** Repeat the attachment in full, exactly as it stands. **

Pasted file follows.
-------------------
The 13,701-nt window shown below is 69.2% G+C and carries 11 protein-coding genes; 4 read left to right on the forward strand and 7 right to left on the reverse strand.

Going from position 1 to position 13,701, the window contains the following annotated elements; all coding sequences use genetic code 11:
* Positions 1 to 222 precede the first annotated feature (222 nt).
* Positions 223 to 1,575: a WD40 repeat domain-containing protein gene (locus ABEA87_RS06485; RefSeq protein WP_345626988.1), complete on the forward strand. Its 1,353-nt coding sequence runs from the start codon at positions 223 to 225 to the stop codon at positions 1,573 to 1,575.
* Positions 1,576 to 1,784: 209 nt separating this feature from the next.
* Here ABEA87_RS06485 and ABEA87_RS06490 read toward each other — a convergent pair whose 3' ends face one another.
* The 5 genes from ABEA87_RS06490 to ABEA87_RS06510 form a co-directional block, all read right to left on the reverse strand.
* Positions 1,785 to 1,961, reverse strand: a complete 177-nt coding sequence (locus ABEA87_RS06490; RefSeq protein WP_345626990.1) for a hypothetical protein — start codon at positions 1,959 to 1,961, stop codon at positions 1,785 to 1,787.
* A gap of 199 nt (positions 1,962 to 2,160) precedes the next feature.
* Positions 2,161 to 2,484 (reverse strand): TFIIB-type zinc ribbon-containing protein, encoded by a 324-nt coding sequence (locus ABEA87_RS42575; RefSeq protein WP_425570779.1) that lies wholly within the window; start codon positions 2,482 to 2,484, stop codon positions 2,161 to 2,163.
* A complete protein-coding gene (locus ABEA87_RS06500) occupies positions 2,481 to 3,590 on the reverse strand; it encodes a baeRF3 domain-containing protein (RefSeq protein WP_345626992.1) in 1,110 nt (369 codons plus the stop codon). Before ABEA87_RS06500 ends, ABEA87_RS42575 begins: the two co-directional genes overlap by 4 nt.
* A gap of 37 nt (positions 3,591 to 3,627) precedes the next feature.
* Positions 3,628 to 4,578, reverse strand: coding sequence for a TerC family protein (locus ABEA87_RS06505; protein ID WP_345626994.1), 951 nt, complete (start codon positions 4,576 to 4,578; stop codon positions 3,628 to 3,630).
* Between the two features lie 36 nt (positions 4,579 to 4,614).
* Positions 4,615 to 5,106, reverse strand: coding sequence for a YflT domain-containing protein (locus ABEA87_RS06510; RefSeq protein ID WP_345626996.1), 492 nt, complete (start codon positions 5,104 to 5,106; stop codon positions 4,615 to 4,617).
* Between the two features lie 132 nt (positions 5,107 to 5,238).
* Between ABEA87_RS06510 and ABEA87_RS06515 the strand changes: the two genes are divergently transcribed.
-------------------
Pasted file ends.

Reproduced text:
The 13,701-nt window shown below is 69.2% G+C and carries 11 protein-coding genes; 4 read left to right on the forward strand and 7 right to left on the reverse strand.

Going from position 1 to position 13,701, the window contains the following annotated elements; all coding sequences use genetic code 11:
* Positions 1 to 222 precede the first annotated feature (222 nt).
* Positions 223 to 1,575: a WD40 repeat domain-containing protein gene (locus ABEA87_RS06485; RefSeq protein WP_345626988.1), complete on the forward strand. Its 1,353-nt coding sequence runs from the start codon at positions 223 to 225 to the stop codon at positions 1,573 to 1,575.
* Positions 1,576 to 1,784: 209 nt separating this feature from the next.
* Here ABEA87_RS06485 and ABEA87_RS06490 read toward each other — a convergent pair whose 3' ends face one another.
* The 5 genes from ABEA87_RS06490 to ABEA87_RS06510 form a co-directional block, all read right to left on the reverse strand.
* Positions 1,785 to 1,961, reverse strand: a complete 177-nt coding sequence (locus ABEA87_RS06490; RefSeq protein WP_345626990.1) for a hypothetical protein — start codon at positions 1,959 to 1,961, stop codon at positions 1,785 to 1,787.
* A gap of 199 nt (positions 1,962 to 2,160) precedes the next feature.
* Positions 2,161 to 2,484 (reverse strand): TFIIB-type zinc ribbon-containing protein, encoded by a 324-nt coding sequence (locus ABEA87_RS42575; RefSeq protein WP_425570779.1) that lies wholly within the window; start codon positions 2,482 to 2,484, stop codon positions 2,161 to 2,163.
* A complete protein-coding gene (locus ABEA87_RS06500) occupies positions 2,481 to 3,590 on the reverse strand; it encodes a baeRF3 domain-containing protein (RefSeq protein WP_345626992.1) in 1,110 nt (369 codons plus the stop codon). Before ABEA87_RS06500 ends, ABEA87_RS42575 begins: the two co-directional genes overlap by 4 nt.
* A gap of 37 nt (positions 3,591 to 3,627) precedes the next feature.
* Positions 3,628 to 4,578, reverse strand: coding sequence for a TerC family protein (locus ABEA87_RS06505; protein ID WP_345626994.1), 951 nt, complete (start codon positions 4,576 to 4,578; stop codon positions 3,628 to 3,630).
* Between the two features lie 36 nt (positions 4,579 to 4,614).
* Positions 4,615 to 5,106, reverse strand: coding sequence for a YflT domain-containing protein (locus ABEA87_RS06510; RefSeq protein ID WP_345626996.1), 492 nt, complete (start codon positions 5,104 to 5,106; stop codon positions 4,615 to 4,617).
* Between the two features lie 132 nt (positions 5,107 to 5,238).
* Between ABEA87_RS06510 and ABEA87_RS06515 the strand changes: the two genes are divergently transcribed.